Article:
The opinion of the court was delivered by: NEAHER
MEMORANDUM OF DECISION AND ORDER
This action was brought by plaintiff in State court against defendant Farrell Lines Incorporated ("Farrell"), the owner of the SS African Comet, and an independent stevedore, Universal Maritime Services, Inc. ("Universal"), for injuries plaintiff allegedly sustained while working on the vessel as a cargo lasher in the employ of Frank J. Holleran Corporation ("Holleran"), which is not a party to this action. Farrell removed the case to this court on the ground of diversity of citizenship. It now moves for summary judgment pursuant to Rule 56, F.R.Civ.P., based upon plaintiff's deposition and undisputed facts, which it contends entitles it to judgment as a matter of law under the Longshoremen's and Harbor Workers' Compensation Act, 33 U.S.C. §§ 901 Et seq. ("LHWCA"). For the following reasons, defendant Farrell's motion is granted.
The undisputed facts reveal that on July 18, 1975, plaintiff was working aboard the African Comet lashing cargo at various hatches under the direction of his employer, Holleran. At approximately 9 p.m., he was assigned by his employer to lash cargo in the upper deck of the No. 4 hatch. According to plaintiff, he was injured when a container near which he was working was pushed against him by another container being carried on a hilo operated by an employee of the co-defendant stevedore, Universal.
Farrell contends there is no evidence in the record upon which plaintiff can state a claim of negligence against the vessel owner under the 1972 amendments to the LHWCA. It claims that No. 4 hatch was not under the control of Farrell and cites Napoli v. Hellenic Lines, 536 F.2d 505 (2 Cir. 1976); Munoz v. Flota Mercante Grancolombiana, S.A., 553 F.2d 837 (2 Cir. 1977); Cox v. Flota Mercante Grancolombiana, S.A., 577 F.2d 798 (2 Cir.), Cert. denied, 439 U.S. 881, 99 S. Ct. 222, 58 L. Ed. 2d 195 (1978), for the proposition that the 1972 amendments to the LHWCA eliminated any non-delegable duty by a shipowner to provide an employee with a safe place to work.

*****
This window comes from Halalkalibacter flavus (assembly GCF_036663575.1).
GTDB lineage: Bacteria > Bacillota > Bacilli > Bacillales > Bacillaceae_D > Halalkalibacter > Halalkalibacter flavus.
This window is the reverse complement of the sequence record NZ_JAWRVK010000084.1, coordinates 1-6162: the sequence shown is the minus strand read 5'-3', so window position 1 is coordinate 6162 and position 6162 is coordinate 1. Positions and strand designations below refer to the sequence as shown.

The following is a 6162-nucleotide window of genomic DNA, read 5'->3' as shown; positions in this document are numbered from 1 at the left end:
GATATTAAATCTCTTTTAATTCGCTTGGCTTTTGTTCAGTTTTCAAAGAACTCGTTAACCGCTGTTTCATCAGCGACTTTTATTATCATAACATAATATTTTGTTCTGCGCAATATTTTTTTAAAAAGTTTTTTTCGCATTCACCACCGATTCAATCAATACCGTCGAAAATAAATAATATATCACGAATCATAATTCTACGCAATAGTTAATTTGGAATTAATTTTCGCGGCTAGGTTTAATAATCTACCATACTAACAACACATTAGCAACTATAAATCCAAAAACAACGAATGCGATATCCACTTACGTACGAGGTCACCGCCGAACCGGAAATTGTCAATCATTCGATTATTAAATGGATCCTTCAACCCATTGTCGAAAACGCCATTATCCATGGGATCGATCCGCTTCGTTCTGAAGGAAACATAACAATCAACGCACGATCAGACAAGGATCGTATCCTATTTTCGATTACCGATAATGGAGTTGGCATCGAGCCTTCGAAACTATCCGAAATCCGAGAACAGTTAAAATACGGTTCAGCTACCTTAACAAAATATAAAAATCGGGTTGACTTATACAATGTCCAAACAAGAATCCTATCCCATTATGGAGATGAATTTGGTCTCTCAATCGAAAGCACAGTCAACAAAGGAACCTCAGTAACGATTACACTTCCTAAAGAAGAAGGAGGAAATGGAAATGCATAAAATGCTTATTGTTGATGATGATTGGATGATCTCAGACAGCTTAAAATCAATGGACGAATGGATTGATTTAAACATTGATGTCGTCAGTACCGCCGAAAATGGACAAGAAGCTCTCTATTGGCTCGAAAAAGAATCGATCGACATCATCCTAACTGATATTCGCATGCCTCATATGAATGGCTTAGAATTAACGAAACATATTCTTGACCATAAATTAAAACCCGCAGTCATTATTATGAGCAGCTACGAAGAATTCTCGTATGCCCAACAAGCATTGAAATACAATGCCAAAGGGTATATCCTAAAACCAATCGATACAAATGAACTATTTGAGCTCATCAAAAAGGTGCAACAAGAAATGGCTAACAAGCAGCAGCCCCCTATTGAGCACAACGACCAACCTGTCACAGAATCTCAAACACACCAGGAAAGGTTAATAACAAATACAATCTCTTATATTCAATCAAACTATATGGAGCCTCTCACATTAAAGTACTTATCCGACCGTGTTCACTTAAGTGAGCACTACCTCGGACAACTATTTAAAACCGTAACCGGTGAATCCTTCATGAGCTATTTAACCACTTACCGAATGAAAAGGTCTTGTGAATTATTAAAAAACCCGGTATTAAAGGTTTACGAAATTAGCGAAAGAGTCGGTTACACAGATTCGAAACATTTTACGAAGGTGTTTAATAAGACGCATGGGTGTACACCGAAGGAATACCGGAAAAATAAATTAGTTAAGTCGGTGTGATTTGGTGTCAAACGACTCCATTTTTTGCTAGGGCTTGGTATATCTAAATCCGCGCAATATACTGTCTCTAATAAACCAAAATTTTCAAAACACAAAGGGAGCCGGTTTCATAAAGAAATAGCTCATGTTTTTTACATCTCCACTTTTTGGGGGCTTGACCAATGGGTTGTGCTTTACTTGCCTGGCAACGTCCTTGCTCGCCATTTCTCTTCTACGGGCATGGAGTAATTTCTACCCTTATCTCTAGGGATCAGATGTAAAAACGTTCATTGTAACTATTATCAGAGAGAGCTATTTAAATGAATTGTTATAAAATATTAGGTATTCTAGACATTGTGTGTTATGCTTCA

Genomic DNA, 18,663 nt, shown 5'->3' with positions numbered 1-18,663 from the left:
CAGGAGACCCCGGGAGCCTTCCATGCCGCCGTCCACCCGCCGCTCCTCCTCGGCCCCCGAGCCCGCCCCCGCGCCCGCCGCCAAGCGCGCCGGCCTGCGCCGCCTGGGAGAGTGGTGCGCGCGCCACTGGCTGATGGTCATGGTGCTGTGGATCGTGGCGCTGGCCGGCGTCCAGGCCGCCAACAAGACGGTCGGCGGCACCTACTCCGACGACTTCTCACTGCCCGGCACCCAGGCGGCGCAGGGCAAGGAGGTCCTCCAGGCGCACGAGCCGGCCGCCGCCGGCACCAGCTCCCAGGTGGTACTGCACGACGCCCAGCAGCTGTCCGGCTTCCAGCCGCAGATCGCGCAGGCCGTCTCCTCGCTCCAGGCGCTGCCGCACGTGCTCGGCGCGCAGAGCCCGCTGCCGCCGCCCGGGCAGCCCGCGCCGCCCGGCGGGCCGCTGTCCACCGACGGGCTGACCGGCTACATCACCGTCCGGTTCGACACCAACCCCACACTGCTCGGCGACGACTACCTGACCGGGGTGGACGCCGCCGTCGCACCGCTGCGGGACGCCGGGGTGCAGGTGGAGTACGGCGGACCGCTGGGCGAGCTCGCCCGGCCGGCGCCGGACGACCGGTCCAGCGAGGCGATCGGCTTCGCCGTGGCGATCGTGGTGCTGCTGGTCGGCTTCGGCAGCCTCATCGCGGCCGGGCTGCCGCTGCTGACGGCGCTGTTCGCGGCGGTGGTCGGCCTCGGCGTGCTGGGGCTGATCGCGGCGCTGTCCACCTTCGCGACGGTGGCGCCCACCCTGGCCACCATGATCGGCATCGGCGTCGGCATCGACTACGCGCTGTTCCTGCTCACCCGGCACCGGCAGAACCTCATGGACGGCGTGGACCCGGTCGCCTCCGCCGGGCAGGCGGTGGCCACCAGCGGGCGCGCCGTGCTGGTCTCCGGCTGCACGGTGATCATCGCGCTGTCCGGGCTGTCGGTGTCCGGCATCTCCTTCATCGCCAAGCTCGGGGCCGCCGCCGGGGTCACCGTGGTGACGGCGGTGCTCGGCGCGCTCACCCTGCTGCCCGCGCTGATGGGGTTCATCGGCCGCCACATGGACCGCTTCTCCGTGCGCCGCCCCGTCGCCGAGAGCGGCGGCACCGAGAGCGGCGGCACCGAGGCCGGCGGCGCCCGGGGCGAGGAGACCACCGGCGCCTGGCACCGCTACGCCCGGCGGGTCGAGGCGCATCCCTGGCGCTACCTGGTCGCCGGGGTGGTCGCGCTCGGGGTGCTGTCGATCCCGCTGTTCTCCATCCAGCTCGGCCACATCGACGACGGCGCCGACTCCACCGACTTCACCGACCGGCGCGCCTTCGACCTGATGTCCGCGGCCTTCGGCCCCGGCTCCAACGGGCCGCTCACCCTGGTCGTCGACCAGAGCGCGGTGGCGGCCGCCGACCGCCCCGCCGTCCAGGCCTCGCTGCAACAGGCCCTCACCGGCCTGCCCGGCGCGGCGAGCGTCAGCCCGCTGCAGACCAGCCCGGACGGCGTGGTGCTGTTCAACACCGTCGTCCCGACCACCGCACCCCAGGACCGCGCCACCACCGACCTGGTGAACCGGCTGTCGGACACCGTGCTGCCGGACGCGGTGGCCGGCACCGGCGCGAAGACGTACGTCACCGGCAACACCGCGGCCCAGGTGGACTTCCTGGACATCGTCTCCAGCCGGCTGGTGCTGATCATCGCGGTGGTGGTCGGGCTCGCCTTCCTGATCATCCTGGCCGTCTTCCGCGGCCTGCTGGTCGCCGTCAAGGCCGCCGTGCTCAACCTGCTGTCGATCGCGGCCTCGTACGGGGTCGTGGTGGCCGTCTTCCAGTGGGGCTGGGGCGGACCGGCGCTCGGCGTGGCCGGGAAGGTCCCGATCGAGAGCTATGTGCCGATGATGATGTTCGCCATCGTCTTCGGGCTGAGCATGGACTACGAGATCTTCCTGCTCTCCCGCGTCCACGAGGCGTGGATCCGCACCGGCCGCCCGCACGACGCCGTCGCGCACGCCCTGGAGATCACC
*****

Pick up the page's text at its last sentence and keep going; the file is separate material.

Plaintiff opposes Farrell's motion with a brief attorney's affidavit contending that there are genuine triable issues of material fact based upon, at least, two theories of the vessel's negligence. First, it is claimed that there is a question whether the defendant vessel fulfilled its obligation to provide sufficient lighting at the time of the accident's occurrence at 10:00 p.m. Second, it is suggested that the hatch at the time of the accident was overcrowded with men, cargo, material and equipment.
After careful review of the parties' submissions, the court is of opinion that plaintiff has failed to show the existence of any genuine triable issue of material fact which would bar summary judgment in favor of Farrell. On the contrary, plaintiff's own statements after the accident and in his later deposition conclusively establish that the sole proximate cause of the accident and his injury was the act of a fellow worker in the hatch. In an "Employee's Claim for Compensation" form he signed two or three months after the occurrence, plaintiff furnished the following description of the accident: